An 8-year old in Hillsboro, Virginia asked me a question in 1999. I had facilitated a painting with 350 students in her school. Meredith Miller realized that just looking at the mural made people happy. Then she asked, ”What if the whole world made a painting together?”
Meredith’s profound question resonated with my deepest longing for humanity. Instead of fighting and squabbling and killing, what if we created, built and cooperated? I had no idea how to make a painting with the whole world, but I knew that children would be my partners.
Kate Seredy’s book, the Singing Tree, provided the vision I was looking for. In it, she relayed a story told to her by her Hungarian soldier father: “One night during World War I, we soldiers crawled on our bellies all night long to escape the enemy. We came across no living thing. Everything had been destroyed by war. When the dawn came, one tree was still alive. Birds from hundreds of miles away who don’t normally come together, were in the tree, singing a song that had never been heard before.”
All the things that divide us are not as important as the fact that there may be no life for billions of miles around us. We can chose to destroy each other and the earth, or we can create something beautiful together, like the birds in the Singing Tree.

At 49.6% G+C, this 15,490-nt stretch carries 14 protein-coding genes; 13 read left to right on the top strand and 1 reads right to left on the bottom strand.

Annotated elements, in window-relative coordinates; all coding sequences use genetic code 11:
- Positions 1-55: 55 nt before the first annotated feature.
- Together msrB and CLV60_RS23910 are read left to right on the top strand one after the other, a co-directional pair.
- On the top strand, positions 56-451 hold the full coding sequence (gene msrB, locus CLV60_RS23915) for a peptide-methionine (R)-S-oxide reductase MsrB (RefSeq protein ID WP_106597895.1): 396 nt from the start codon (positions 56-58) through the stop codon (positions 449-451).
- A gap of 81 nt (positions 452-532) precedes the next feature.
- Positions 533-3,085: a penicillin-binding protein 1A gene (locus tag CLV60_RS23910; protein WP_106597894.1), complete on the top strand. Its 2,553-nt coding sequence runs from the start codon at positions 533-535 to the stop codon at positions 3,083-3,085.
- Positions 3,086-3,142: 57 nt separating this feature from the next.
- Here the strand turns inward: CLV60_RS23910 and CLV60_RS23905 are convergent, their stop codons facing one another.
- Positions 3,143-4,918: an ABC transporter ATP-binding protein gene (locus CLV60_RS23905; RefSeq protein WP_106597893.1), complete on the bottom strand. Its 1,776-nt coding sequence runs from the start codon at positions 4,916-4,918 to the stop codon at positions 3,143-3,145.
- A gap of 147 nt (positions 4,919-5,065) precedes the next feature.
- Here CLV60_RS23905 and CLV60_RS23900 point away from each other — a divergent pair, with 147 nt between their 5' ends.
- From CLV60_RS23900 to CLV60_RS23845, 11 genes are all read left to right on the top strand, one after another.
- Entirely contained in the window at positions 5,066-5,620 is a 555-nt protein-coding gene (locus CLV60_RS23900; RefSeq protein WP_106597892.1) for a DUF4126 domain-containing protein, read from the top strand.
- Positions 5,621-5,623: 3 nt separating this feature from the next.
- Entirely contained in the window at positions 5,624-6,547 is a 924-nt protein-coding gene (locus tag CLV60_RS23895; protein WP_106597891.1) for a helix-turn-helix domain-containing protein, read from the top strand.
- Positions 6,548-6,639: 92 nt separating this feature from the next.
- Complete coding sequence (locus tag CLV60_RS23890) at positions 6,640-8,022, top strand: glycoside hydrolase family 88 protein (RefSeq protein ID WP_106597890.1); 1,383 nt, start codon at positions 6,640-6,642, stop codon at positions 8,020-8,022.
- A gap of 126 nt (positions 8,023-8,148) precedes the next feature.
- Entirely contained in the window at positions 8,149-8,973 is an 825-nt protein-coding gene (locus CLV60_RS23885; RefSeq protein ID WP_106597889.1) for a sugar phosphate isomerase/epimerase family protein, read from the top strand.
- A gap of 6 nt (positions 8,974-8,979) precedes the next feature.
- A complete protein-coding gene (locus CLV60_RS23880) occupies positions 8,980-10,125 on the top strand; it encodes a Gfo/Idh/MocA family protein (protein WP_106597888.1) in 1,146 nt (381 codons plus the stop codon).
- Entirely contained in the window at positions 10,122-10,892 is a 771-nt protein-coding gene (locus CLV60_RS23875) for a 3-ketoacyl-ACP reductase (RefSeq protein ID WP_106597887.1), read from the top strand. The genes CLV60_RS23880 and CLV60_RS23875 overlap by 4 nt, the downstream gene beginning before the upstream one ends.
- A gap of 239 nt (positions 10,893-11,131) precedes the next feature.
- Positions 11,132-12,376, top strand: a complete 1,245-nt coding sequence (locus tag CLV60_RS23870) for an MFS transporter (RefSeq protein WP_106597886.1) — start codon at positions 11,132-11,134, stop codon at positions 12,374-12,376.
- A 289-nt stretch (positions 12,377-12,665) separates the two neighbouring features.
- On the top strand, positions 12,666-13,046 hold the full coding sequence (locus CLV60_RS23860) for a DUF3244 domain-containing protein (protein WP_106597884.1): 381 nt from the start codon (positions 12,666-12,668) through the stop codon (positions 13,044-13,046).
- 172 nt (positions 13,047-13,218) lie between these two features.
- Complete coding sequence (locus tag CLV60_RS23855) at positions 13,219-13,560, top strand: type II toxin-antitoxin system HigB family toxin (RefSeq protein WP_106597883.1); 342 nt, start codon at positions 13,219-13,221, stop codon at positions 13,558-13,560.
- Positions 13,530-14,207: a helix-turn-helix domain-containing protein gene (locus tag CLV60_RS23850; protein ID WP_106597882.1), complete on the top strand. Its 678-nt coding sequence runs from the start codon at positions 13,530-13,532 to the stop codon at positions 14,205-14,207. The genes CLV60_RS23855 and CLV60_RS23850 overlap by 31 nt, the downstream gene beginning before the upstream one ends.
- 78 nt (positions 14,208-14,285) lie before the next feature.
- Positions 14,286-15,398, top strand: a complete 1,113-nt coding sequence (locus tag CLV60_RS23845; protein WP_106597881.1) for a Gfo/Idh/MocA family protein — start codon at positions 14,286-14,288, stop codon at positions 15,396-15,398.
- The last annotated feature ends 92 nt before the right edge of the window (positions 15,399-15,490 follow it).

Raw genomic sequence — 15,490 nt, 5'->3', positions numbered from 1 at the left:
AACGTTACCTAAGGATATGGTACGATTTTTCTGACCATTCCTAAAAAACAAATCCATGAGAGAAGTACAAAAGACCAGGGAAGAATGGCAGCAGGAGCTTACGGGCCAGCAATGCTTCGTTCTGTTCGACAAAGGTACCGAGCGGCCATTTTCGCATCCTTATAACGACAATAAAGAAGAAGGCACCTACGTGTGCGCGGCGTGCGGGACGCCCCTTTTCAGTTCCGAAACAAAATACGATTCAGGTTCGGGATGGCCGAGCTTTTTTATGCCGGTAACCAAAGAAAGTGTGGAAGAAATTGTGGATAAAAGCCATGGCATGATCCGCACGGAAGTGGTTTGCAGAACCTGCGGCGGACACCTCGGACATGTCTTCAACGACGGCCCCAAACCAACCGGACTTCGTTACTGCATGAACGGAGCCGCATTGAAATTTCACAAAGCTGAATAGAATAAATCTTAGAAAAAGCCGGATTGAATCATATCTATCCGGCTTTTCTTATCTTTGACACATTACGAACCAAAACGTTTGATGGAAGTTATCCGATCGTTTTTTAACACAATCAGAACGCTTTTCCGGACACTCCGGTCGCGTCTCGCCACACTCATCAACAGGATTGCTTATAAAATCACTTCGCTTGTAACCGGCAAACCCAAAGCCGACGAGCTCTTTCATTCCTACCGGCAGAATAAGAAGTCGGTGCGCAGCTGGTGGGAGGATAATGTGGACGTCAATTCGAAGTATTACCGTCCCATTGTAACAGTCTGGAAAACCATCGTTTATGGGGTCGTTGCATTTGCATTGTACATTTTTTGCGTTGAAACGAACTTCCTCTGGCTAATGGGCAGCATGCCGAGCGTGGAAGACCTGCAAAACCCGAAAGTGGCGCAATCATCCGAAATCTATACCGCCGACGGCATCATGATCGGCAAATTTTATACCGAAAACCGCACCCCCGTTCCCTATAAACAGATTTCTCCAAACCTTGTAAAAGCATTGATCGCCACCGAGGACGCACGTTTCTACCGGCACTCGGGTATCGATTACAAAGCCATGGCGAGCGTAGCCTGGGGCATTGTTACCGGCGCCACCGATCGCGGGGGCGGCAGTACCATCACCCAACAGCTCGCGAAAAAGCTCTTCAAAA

I found the key for inviting the world to create together by looking to nature’s cooperative model. All the leaves of the tree work for the whole tree, and all the trees in a forest contribute to the well-being of the entire forest. If the whole world already does work together in nature, why can’t we?
The first Singing Tree mural was made by 1000 children from both public and private schools and homeschoolers in Rappahannock County, Virginia.
Like the growth of an acorn into a 40-foot tall oak, in the time since Meredith asked her question, 49 “Singing Tree Murals” have been created by over 18,000 people from 50 countries.
Each project envisioned success around a local solution for a community challenge. Led by neighborhood youth or intergenerational design teams, some of the issues addressed include homelessness, freedom from addiction, autism, religious conflict, biodiversity, poverty, environmental degradation, water and child abuse.
The youngest design leaders have been 5th graders at Helen Faison Elementary School in Pittsburgh, PA, where one of the key sponsors of the Singing Tree Project, Unity Through Creativity, is located.
Homeless and formerly homeless youth in Marin County, California created this Seasons of Hope Singing Tree, with support from another sponsor, the Create Peace Project, an international Peace-Building-Through-Art non-profit in San Francisco.
The murals illustrate The Winter of Wellness, The Spring of Sustainability, the Summer of Serenity and the Autumn of Abundance.
Healing old wounds in Sarajevo, young people of Croatian, Serbian and Muslim backgrounds co-created the Sarajevo Singing Tree of Renewed Togetherness.
The young people, sponsored by Art Grupa, chose to portray the earth without continents, but with musical notes instead, which transcends boundaries.
Beyond art and community, this project builds leadership skills in youth by helping them gain mastery, autonomy, purpose and connection. The murals demonstrate the beauty of democracy where every voice matters as we create together. For more information, email Laurie Marshall or call 415-612-0401.
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